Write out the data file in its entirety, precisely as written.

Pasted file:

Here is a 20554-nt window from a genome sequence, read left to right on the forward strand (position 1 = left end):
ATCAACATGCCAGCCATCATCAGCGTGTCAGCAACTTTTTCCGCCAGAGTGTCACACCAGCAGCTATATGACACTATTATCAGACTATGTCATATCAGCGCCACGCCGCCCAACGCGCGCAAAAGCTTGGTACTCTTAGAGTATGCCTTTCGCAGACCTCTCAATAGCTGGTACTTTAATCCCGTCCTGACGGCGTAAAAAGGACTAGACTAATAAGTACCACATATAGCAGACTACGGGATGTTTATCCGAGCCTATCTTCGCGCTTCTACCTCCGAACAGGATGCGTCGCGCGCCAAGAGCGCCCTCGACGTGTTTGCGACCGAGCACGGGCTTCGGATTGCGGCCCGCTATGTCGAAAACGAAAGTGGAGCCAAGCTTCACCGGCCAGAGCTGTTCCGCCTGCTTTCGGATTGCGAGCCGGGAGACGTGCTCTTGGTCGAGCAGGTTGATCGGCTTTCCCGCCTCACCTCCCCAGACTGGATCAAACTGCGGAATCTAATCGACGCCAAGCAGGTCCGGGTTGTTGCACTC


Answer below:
Here is a 20554-nt window from a genome sequence, read left to right on the forward strand (position 1 = left end):
ATCAACATGCCAGCCATCATCAGCGTGTCAGCAACTTTTTCCGCCAGAGTGTCACACCAGCAGCTATATGACACTATTATCAGACTATGTCATATCAGCGCCACGCCGCCCAACGCGCGCAAAAGCTTGGTACTCTTAGAGTATGCCTTTCGCAGACCTCTCAATAGCTGGTACTTTAATCCCGTCCTGACGGCGTAAAAAGGACTAGACTAATAAGTACCACATATAGCAGACTACGGGATGTTTATCCGAGCCTATCTTCGCGCTTCTACCTCCGAACAGGATGCGTCGCGCGCCAAGAGCGCCCTCGACGTGTTTGCGACCGAGCACGGGCTTCGGATTGCGGCCCGCTATGTCGAAAACGAAAGTGGAGCCAAGCTTCACCGGCCAGAGCTGTTCCGCCTGCTTTCGGATTGCGAGCCGGGAGACGTGCTCTTGGTCGAGCAGGTTGATCGGCTTTCCCGCCTCACCTCCCCAGACTGGATCAAACTGCGGAATCTAATCGACGCCAAGCAGGTCCGGGTTGTTGCACTC